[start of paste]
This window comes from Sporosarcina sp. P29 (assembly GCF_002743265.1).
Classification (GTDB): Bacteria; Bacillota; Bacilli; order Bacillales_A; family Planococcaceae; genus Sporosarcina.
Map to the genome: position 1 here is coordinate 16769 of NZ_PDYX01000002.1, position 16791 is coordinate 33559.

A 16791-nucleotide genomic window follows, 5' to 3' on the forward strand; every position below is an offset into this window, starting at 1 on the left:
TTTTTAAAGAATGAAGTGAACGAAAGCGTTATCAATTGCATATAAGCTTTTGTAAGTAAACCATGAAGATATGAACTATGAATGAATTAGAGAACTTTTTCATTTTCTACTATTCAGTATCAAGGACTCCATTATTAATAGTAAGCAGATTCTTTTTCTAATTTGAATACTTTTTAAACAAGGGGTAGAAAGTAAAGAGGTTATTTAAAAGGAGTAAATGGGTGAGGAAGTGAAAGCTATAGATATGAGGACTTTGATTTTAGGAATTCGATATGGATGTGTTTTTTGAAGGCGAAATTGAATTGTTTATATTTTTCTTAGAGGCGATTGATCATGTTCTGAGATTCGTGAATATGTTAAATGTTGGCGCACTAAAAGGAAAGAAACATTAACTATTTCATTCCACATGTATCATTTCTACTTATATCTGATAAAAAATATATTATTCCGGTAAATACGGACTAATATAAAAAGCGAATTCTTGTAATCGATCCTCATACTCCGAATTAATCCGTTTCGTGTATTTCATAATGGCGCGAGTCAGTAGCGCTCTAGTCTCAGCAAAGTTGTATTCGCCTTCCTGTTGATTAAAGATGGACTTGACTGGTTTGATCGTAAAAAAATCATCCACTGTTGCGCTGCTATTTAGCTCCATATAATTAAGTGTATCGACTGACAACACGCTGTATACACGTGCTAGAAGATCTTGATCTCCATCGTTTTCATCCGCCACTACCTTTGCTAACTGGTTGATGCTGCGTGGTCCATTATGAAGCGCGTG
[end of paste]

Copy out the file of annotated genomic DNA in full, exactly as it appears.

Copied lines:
This window comes from Sporosarcina sp. P29 (assembly GCF_002743265.1).
Classification (GTDB): Bacteria; Bacillota; Bacilli; order Bacillales_A; family Planococcaceae; genus Sporosarcina.
Map to the genome: position 1 here is coordinate 16769 of NZ_PDYX01000002.1, position 16791 is coordinate 33559.

A 16791-nucleotide genomic window follows, 5' to 3' on the forward strand; every position below is an offset into this window, starting at 1 on the left:
TTTTTAAAGAATGAAGTGAACGAAAGCGTTATCAATTGCATATAAGCTTTTGTAAGTAAACCATGAAGATATGAACTATGAATGAATTAGAGAACTTTTTCATTTTCTACTATTCAGTATCAAGGACTCCATTATTAATAGTAAGCAGATTCTTTTTCTAATTTGAATACTTTTTAAACAAGGGGTAGAAAGTAAAGAGGTTATTTAAAAGGAGTAAATGGGTGAGGAAGTGAAAGCTATAGATATGAGGACTTTGATTTTAGGAATTCGATATGGATGTGTTTTTTGAAGGCGAAATTGAATTGTTTATATTTTTCTTAGAGGCGATTGATCATGTTCTGAGATTCGTGAATATGTTAAATGTTGGCGCACTAAAAGGAAAGAAACATTAACTATTTCATTCCACATGTATCATTTCTACTTATATCTGATAAAAAATATATTATTCCGGTAAATACGGACTAATATAAAAAGCGAATTCTTGTAATCGATCCTCATACTCCGAATTAATCCGTTTCGTGTATTTCATAATGGCGCGAGTCAGTAGCGCTCTAGTCTCAGCAAAGTTGTATTCGCCTTCCTGTTGATTAAAGATGGACTTGACTGGTTTGATCGTAAAAAAATCATCCACTGTTGCGCTGCTATTTAGCTCCATATAATTAAGTGTATCGACTGACAACACGCTGTATACACGTGCTAGAAGATCTTGATCTCCATCGTTTTCATCCGCCACTACCTTTGCTAACTGGTTGATGCTGCGTGGTCCATTATGAAGCGCGTG